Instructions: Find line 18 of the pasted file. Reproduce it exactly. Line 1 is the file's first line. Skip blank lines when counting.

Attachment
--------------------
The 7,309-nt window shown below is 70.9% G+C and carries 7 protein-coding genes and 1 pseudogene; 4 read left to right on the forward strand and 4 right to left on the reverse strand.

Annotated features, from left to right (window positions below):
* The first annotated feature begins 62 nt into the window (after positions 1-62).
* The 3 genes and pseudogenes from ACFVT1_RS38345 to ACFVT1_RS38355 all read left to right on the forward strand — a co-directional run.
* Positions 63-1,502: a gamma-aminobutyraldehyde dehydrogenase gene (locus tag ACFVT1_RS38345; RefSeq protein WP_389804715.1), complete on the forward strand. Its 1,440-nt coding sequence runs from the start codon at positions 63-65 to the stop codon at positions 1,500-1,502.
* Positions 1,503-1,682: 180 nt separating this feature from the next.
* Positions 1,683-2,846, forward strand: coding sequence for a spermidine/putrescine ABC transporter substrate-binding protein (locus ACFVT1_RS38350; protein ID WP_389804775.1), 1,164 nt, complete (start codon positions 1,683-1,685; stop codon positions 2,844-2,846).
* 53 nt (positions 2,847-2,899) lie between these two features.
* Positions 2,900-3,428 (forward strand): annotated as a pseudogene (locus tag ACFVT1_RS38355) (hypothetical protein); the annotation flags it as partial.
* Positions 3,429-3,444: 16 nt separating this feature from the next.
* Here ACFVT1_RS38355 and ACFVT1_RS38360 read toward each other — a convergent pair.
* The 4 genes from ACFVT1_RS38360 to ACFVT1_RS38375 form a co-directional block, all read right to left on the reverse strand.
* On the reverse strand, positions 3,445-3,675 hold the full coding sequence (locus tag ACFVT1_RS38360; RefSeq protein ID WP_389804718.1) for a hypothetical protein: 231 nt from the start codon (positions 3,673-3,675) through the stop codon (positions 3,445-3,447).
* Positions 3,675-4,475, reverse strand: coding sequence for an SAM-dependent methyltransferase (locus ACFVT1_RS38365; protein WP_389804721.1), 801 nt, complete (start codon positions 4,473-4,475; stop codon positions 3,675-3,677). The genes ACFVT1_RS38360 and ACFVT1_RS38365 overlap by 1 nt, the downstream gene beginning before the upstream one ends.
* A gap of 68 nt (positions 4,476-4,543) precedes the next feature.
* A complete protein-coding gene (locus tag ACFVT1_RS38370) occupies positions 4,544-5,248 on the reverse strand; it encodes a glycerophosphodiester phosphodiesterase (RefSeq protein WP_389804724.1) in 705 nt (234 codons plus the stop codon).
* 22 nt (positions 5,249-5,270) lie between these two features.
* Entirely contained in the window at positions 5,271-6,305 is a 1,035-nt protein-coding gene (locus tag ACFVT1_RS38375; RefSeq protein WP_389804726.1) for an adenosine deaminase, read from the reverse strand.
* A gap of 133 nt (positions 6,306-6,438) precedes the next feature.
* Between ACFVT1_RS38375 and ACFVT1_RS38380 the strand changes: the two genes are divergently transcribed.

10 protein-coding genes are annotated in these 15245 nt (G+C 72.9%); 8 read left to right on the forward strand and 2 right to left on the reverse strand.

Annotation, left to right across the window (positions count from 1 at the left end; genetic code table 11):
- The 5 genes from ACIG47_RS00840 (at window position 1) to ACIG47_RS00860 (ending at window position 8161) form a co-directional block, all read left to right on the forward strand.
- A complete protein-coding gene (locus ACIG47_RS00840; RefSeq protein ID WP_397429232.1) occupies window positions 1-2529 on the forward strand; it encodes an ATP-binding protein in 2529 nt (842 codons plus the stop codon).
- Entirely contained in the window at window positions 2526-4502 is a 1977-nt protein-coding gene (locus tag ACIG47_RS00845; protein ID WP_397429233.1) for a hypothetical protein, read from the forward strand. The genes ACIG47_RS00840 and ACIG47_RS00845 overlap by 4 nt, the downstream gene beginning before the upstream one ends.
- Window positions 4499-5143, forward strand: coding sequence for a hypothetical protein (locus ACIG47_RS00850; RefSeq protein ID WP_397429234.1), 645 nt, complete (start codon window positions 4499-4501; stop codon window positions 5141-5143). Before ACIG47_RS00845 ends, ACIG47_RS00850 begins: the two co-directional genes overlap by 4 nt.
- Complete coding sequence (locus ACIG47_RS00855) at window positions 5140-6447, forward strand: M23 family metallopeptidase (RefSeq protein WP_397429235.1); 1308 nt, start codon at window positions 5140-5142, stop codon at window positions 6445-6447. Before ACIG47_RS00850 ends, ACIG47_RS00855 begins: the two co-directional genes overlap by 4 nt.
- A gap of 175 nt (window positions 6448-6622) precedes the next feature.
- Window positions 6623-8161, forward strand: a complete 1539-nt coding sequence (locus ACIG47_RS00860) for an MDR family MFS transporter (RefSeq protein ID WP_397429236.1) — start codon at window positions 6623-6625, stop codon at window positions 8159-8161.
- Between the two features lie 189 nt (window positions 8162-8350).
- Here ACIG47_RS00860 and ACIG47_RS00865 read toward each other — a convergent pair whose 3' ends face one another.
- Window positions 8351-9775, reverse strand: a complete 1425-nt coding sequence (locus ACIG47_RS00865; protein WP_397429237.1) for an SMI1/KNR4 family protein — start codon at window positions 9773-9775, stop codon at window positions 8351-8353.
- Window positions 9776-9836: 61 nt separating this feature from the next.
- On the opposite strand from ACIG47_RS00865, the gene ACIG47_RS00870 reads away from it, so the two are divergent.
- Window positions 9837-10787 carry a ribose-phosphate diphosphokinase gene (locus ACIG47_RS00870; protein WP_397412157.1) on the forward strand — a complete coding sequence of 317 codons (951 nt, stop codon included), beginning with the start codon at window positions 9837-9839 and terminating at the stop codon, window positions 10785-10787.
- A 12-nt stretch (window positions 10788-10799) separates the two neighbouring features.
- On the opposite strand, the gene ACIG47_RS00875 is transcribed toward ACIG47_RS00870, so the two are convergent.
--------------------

* Entirely contained in the window at positions 5,271-6,305 is a 1,035-nt protein-coding gene (locus tag ACFVT1_RS38375; RefSeq protein WP_389804726.1) for an adenosine deaminase, read from the reverse strand.